My recommendation therefore is to remember that someone has to pay the electric bill for all the lights in Las Vegas. You should try very hard to accept your lot in life if you must, work hard to better yourself if you can, and remember that anything that seems too good to be true usually is. Watch the bad movies instead and count yourself lucky. Maybe the money you seek (or at least the sleep) will come when you least expect it.
By the way, what ever happened to Amway?
Wednesday, August 15, 2007
Planting tongue firmly in cheek then, and blatantly stealing from another source of amusement and entertainment, I will list the "Top Ten" Reasons That Hilary Clinton Should Be President:
10. With Hilary as Commander-In-Chief, the US might have the first leader since Ronald Reagan that the rest of the world would be afraid of (me too, by the way).
9. Wouldn't it be fun to see her and Nancy Pelosi fighting for credit over anything that actually got done?
8. We wouldn't have to worry about government leaks anymore, since everyone in Washington remembers Vince Foster.
7. We could all take a vacation from thinking or doing anything for ourselves, since Hilary wouldn't allow us to do it even if we wanted to.
6. Having a Clinton back in the White House would bring sex back into government in a way that didn't involve the voters getting screwed. Well, maybe some of the young, female, trailer trash voters , but...
5. Some of the people thinking about entering the country illegally would turn around, figuring that whatever petty dictatorship that they now know would be better than the one that we would have.
4. The chance to go from Bush, to Clinton, to Bush, to Clinton is just too screwy to pass up.
3. Foreign leaders would make shorter visits for fear of leaving their spouses alone with Bill while whatever negotiations were going on.
2. If Hilary can handle the country's finances like she handled her cattle future investments, we could be debt free as a nation before her first term ends.
1. Come on, who doesn't want to see Bill as "First Lady"!
Saturday, August 11, 2007
Someone handed me this topic with the thought that I might have some fun with it. I did have fun, but have probably taken it in a different direction than was intended (to what will probably prove their puzzlement and shame). Next time maybe people will be more careful about those that they share ideas with. On the other hand, maybe someone else has a topic that they would like to see abused. Please feel free to share it.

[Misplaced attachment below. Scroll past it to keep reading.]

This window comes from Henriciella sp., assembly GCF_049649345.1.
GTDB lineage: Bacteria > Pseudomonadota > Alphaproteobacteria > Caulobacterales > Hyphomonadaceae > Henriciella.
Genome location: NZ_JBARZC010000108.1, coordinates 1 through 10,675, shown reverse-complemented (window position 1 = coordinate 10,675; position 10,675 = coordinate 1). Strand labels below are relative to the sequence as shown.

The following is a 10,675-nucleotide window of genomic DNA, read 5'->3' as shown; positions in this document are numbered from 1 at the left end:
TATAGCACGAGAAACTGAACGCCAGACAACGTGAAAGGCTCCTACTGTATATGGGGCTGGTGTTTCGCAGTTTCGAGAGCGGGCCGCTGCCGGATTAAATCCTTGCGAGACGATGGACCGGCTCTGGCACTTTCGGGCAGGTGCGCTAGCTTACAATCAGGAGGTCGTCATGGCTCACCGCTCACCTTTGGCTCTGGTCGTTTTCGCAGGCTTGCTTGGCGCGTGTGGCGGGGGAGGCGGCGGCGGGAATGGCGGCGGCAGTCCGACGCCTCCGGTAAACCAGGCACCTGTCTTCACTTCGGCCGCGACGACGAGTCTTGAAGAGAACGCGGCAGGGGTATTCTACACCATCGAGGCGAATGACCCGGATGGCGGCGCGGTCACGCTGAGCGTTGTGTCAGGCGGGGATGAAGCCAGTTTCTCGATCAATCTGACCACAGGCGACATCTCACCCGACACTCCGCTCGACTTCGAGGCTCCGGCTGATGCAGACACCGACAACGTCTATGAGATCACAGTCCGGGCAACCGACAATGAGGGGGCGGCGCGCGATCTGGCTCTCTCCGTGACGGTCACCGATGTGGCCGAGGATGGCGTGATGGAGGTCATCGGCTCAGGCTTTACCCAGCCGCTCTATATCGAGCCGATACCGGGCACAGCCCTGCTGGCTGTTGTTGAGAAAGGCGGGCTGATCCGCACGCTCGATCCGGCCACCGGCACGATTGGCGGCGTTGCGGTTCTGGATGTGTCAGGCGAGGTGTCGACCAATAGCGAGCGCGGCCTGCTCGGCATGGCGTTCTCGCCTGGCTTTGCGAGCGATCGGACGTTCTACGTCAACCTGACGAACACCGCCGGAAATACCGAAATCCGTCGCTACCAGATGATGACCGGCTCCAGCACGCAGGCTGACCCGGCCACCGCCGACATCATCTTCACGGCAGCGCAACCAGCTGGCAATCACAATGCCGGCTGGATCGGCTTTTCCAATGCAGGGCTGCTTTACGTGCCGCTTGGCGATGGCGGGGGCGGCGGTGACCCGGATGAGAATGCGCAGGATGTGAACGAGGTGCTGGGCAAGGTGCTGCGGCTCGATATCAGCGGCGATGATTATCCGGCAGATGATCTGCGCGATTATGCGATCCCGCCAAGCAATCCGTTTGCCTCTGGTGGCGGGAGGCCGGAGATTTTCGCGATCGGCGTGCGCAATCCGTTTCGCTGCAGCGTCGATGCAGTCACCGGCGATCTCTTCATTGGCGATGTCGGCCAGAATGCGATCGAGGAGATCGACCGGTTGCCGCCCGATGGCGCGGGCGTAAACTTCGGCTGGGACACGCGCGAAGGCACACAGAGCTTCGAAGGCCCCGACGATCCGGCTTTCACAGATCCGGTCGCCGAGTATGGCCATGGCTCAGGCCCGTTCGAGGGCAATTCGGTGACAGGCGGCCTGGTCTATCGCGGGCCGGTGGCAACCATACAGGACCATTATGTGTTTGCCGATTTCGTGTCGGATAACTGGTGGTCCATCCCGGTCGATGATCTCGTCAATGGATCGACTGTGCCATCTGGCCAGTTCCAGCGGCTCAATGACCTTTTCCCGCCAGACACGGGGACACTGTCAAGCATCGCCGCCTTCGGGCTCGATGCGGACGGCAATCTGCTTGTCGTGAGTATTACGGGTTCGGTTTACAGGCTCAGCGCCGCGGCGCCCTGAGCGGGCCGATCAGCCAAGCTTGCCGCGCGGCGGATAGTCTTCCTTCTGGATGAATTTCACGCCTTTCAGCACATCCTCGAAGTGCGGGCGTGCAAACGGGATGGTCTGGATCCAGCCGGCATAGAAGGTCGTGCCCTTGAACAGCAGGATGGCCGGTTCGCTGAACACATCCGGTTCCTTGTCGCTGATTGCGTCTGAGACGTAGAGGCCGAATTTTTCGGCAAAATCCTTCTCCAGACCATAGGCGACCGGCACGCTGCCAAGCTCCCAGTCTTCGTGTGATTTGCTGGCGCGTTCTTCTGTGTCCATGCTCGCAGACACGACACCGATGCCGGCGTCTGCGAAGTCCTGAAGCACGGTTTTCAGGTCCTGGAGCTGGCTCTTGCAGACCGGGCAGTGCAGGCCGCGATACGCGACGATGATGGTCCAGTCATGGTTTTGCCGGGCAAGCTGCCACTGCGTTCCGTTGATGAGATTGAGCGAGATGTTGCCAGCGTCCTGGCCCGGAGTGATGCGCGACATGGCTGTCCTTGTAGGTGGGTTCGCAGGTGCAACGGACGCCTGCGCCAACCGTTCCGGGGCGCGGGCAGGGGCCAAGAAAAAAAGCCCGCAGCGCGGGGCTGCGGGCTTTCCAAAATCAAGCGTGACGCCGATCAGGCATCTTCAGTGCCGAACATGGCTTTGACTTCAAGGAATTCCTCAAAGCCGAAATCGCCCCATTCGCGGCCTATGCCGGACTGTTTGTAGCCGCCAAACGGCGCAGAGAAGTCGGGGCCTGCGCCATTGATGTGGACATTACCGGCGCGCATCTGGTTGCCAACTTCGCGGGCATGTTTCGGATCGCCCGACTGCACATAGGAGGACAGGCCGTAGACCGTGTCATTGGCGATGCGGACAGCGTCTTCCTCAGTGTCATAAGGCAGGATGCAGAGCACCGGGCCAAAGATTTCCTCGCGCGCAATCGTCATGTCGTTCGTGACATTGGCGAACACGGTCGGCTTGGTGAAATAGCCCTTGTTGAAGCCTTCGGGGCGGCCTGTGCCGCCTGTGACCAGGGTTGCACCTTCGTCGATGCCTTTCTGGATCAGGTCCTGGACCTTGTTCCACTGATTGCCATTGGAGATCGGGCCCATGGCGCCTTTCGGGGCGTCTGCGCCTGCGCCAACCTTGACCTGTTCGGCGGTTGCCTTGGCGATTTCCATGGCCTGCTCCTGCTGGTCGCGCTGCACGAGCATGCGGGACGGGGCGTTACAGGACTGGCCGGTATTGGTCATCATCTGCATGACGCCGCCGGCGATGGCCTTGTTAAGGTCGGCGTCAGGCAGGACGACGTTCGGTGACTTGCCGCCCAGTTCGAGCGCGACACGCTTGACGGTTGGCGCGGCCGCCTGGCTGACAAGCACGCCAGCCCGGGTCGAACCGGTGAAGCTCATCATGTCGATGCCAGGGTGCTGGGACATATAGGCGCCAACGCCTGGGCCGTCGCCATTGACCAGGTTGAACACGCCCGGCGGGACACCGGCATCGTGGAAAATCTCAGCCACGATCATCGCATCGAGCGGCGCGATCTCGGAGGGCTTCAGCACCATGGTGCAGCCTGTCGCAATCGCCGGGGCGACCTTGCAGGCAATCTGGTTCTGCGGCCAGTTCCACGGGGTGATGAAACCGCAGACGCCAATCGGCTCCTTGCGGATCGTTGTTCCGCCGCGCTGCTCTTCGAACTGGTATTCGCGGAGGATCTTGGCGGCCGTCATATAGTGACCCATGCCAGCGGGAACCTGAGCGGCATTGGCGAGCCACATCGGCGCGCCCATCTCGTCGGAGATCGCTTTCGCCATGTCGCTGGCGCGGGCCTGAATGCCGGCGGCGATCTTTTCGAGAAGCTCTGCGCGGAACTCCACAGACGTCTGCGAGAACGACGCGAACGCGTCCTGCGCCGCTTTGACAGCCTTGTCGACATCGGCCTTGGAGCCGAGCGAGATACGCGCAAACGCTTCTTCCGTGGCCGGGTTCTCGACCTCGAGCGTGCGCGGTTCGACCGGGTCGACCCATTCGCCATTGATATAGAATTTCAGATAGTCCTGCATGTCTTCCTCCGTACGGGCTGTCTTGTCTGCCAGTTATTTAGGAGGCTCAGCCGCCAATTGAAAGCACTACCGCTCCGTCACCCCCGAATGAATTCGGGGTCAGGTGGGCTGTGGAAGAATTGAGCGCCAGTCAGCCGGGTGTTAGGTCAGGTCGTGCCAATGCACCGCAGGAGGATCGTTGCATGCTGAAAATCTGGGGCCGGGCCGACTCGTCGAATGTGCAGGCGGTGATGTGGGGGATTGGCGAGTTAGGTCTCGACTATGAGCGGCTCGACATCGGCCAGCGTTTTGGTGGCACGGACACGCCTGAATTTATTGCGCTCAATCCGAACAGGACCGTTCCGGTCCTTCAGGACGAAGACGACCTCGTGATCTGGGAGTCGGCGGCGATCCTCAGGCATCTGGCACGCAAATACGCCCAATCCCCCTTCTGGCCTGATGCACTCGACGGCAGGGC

They tell me these days that fifty is the new thirty and while I would like to believe them, I can't say that I completely buy into the concept. While I will happily concede that people are living longer these days, and if we choose to look at age as a percentage of lifespan compared to a couple of generations ago, the whole thing may have some validity from a numbers standpoint. I would have to say however, that as someone who has been been both thirty and fifty, I don't remember feeling or looking nearly as bad at the earlier age as I did at the latter.
Please don't misunderstand me. I'm very happy (and quite frankly surprised) to be alive and in as good a shape as I am these days considering the abuse that I perpetrated on myself in my youth. Hell, I never thought that I would live much past thirty when I was twenty, thought forty would be in the end when I was thirty, and fifty would be it when I was forty; but now that I am in my fifties I am really starting wonder how my sixties will be. (Did that one confuse you, cause I've read it through a couple of times and I'm still scratching my head?) Maybe if I knew that I was going to make it this far I would have taken greater pains to keep in better shape (nah). Then again, though my hair has gone gray, I still have it (It's better to have traitors than deserters.). My knees give me trouble from time to time, but I have an old sports injury (blah, blah, blah) and haven't helped the situation by forcing them to carry around an extra fifty pounds every day. As for my looks... Well they weren't all that great to begin with and aging is a great excuse for an increase in your ugly factor. Besides, at the age that I am getting to men are not "old and ugly", they are "distinguished and showing experience". (Women have a much tougher standard to live up to, especially in their own minds. I don't envy them and would not trade places on a bet.) Then there's my disposition, and on that there is no argument. It's definitely gotten worse. My willingness to put up with laziness, rudeness, and stupidity is at an all time low; and my lack of tolerance for these behaviours (in anyone but myself of course) tends to become a vocal one with far too much frequency.